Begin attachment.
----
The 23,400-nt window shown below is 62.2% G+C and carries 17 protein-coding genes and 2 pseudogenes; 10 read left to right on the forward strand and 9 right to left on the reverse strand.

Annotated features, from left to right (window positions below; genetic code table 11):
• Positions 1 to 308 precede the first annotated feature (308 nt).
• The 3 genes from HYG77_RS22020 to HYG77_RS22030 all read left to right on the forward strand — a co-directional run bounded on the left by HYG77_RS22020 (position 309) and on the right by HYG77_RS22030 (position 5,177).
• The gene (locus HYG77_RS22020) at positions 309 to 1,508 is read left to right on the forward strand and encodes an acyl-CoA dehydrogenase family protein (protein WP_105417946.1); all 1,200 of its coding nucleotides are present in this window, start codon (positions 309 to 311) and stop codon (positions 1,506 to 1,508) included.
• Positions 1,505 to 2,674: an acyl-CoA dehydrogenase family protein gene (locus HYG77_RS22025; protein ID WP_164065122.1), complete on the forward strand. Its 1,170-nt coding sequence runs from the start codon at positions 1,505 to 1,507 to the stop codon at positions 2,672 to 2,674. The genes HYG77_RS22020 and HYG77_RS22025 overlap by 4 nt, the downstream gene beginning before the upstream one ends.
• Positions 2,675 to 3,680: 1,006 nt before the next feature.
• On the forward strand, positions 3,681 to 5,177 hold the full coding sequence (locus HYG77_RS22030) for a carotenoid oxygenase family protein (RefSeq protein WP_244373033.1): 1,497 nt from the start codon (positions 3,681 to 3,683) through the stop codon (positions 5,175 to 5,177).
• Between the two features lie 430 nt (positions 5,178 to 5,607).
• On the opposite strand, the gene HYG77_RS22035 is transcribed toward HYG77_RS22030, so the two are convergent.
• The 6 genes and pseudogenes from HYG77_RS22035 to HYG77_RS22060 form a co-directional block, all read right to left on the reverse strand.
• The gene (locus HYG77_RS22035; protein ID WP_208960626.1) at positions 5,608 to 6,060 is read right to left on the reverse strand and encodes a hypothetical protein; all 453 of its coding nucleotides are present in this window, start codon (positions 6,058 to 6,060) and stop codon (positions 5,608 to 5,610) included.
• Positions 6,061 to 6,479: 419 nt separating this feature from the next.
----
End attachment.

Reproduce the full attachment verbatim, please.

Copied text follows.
The 23,400-nt window shown below is 62.2% G+C and carries 17 protein-coding genes and 2 pseudogenes; 10 read left to right on the forward strand and 9 right to left on the reverse strand.

Annotated features, from left to right (window positions below; genetic code table 11):
• Positions 1 to 308 precede the first annotated feature (308 nt).
• The 3 genes from HYG77_RS22020 to HYG77_RS22030 all read left to right on the forward strand — a co-directional run bounded on the left by HYG77_RS22020 (position 309) and on the right by HYG77_RS22030 (position 5,177).
• The gene (locus HYG77_RS22020) at positions 309 to 1,508 is read left to right on the forward strand and encodes an acyl-CoA dehydrogenase family protein (protein WP_105417946.1); all 1,200 of its coding nucleotides are present in this window, start codon (positions 309 to 311) and stop codon (positions 1,506 to 1,508) included.
• Positions 1,505 to 2,674: an acyl-CoA dehydrogenase family protein gene (locus HYG77_RS22025; protein ID WP_164065122.1), complete on the forward strand. Its 1,170-nt coding sequence runs from the start codon at positions 1,505 to 1,507 to the stop codon at positions 2,672 to 2,674. The genes HYG77_RS22020 and HYG77_RS22025 overlap by 4 nt, the downstream gene beginning before the upstream one ends.
• Positions 2,675 to 3,680: 1,006 nt before the next feature.
• On the forward strand, positions 3,681 to 5,177 hold the full coding sequence (locus HYG77_RS22030) for a carotenoid oxygenase family protein (RefSeq protein WP_244373033.1): 1,497 nt from the start codon (positions 3,681 to 3,683) through the stop codon (positions 5,175 to 5,177).
• Between the two features lie 430 nt (positions 5,178 to 5,607).
• On the opposite strand, the gene HYG77_RS22035 is transcribed toward HYG77_RS22030, so the two are convergent.
• The 6 genes and pseudogenes from HYG77_RS22035 to HYG77_RS22060 form a co-directional block, all read right to left on the reverse strand.
• The gene (locus HYG77_RS22035; protein ID WP_208960626.1) at positions 5,608 to 6,060 is read right to left on the reverse strand and encodes a hypothetical protein; all 453 of its coding nucleotides are present in this window, start codon (positions 6,058 to 6,060) and stop codon (positions 5,608 to 5,610) included.
• Positions 6,061 to 6,479: 419 nt separating this feature from the next.